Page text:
5) Build the News Around Other Content Initiatives

Your news doesn’t exist in a vacuum. It’s there to build to your overall marketing goals, whether that’s driving traffic, building awareness, courting channel partners or just stroking your investors’ ego (don’t discount the last one). Your “news” may be a few me-too features that your CEO wants to get out, but chances are you have a white paper somewhere on your site that talks about an overall industry need. Tie the two together. Think about what support your news needs to be successful beyond just a standard 500 word press release.

Bottom line: Be creative!

You don’t need to just put out one thing, you have the world open to you. Think big, but don’t think just about the “media.” Sure, you may be putting out a new product, but what is it really about? It’s the core of your business, it’s the heart of something major. If you have a little money do a study, collect some additional information, put together a microsite the lays it all out. Maybe you can even create a fictional video series designed to build excitement. Even if you have few multimedia capabilities you can still be creative. Sure, put out the basic release, but then use the blog to put personality behind the information.

Asking the Right Questions about PR

Mark Rose is asking all the right questions. In his post on the recently launched Google Sidewiki, he asks:

  1. What’s your social media PR strategy?
  2. What’s your Wiki strategy (Wikipedia, Wikimedia, Google Sidewiki)?
  3. What is your social media news creation and delivery mechanism?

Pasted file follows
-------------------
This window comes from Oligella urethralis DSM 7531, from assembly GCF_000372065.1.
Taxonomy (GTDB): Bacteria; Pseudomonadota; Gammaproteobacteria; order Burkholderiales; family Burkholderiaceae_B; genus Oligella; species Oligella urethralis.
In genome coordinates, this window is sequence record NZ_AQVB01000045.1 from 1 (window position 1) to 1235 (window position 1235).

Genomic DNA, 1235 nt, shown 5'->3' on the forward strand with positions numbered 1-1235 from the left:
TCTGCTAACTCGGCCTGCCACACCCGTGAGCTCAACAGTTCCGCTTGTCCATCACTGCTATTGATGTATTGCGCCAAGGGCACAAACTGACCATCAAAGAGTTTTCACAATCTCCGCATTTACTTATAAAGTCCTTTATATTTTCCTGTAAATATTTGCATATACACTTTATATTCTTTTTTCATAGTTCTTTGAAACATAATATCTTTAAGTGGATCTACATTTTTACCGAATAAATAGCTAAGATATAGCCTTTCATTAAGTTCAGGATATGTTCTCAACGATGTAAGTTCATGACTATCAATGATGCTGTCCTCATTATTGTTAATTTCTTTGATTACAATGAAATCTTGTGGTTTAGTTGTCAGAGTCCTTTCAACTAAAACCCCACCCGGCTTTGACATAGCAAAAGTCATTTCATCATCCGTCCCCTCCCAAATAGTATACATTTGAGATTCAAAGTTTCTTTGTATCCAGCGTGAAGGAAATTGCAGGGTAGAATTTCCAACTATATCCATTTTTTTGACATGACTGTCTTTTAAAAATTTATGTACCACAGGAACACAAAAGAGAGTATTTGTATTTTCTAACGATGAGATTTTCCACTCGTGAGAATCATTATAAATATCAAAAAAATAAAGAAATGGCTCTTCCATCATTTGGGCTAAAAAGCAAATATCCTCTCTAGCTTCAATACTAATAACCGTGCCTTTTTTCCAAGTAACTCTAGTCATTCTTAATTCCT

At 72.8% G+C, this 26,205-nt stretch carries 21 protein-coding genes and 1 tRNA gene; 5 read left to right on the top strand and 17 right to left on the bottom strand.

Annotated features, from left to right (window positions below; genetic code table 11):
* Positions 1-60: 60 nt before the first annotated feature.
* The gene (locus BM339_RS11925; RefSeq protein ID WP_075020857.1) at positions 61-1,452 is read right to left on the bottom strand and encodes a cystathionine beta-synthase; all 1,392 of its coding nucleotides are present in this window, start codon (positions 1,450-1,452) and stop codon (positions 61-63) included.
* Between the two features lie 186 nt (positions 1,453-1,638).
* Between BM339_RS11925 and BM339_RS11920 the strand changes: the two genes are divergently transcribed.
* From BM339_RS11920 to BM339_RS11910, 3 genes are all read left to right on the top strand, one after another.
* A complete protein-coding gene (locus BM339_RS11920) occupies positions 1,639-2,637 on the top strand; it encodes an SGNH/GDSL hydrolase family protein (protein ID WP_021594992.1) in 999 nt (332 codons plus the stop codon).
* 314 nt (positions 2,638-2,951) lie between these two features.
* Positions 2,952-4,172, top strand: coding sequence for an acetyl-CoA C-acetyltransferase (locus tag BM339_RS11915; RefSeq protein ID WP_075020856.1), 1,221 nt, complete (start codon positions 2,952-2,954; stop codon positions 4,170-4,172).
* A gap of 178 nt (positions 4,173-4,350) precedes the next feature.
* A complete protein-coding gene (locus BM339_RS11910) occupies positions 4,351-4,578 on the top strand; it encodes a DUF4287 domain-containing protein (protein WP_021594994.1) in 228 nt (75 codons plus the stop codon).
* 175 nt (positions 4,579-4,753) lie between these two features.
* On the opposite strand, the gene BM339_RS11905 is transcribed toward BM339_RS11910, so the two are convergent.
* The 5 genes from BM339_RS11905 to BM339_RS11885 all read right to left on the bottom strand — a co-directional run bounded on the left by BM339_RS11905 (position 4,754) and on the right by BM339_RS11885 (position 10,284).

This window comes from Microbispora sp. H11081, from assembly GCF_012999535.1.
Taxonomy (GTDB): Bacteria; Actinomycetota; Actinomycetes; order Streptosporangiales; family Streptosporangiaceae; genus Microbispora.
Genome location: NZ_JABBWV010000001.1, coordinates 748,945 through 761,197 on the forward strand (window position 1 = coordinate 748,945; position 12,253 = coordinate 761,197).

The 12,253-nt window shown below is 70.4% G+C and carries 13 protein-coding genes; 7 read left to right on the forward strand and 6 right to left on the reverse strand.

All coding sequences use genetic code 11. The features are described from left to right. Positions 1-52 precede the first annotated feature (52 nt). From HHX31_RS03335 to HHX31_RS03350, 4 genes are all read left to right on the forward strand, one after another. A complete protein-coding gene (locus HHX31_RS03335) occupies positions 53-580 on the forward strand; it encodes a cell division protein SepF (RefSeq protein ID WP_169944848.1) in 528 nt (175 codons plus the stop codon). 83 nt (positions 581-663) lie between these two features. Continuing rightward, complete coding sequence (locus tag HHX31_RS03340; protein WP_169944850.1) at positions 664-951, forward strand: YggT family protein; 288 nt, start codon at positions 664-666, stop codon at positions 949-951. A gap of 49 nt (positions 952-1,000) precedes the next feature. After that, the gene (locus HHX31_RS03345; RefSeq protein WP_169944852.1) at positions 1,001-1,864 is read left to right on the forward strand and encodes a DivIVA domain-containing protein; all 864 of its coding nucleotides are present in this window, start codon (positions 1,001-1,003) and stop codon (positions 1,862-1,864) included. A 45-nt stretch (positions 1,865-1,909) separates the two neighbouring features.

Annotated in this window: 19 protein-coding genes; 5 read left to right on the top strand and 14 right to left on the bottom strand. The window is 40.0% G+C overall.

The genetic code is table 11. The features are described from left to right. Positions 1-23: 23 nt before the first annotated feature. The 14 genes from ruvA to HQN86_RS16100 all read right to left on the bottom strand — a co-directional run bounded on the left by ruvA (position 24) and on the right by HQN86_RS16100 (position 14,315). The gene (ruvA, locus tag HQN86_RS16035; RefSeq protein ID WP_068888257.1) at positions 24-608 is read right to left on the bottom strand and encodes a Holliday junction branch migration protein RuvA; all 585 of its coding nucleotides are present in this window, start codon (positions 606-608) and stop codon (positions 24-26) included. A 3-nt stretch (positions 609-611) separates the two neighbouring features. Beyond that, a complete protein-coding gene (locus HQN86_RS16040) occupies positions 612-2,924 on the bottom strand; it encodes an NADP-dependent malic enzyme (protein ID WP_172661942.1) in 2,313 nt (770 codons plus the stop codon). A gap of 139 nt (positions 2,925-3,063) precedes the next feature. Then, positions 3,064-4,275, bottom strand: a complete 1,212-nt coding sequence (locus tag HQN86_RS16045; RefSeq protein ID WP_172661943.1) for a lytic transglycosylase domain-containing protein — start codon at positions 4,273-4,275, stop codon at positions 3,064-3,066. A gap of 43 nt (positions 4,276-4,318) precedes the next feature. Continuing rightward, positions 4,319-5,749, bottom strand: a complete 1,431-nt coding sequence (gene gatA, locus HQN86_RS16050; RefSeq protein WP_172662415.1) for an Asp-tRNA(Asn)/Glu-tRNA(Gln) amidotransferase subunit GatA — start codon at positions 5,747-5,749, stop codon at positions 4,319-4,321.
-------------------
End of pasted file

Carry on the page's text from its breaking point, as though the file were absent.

He goes on to point out how PR is no longer about getting coverage and is, instead, about “How do we impact our audience through our own media?”

Exactly!

That point came up, albeit obliquely, during the PR panel at the recent Web Innovation Night in Boston. I’m not going rehash it all here (you can read several good posts on the topic) but anyone trying to market their organization or product, especially those in the entrepreneurial realm, needs to look beyond coverage and take a hard look at their assets.

  • Do we have a passionate spokesperson who can produce content?
  • What channel is best for reaching our audience?
  • How do we access those channels and become involved in conversations?

This isn’t to dismiss the importance of media relations. It is certainly an important part of any outreach program, though here at Fresh Ground we include media relations under the heading of “influencer relations,” as the tactical implementation of reaching out and setting up briefings is the same whether it’s a journalist, blogger, analyst or any other individual who has broad influence.

But for most companies, the days of paying a big retainer just to try to get in the press on a regular basis is over. The ecosystem of media that existed to support this idea has changed drastically, leaving companies with a need to shift how they approach their PR.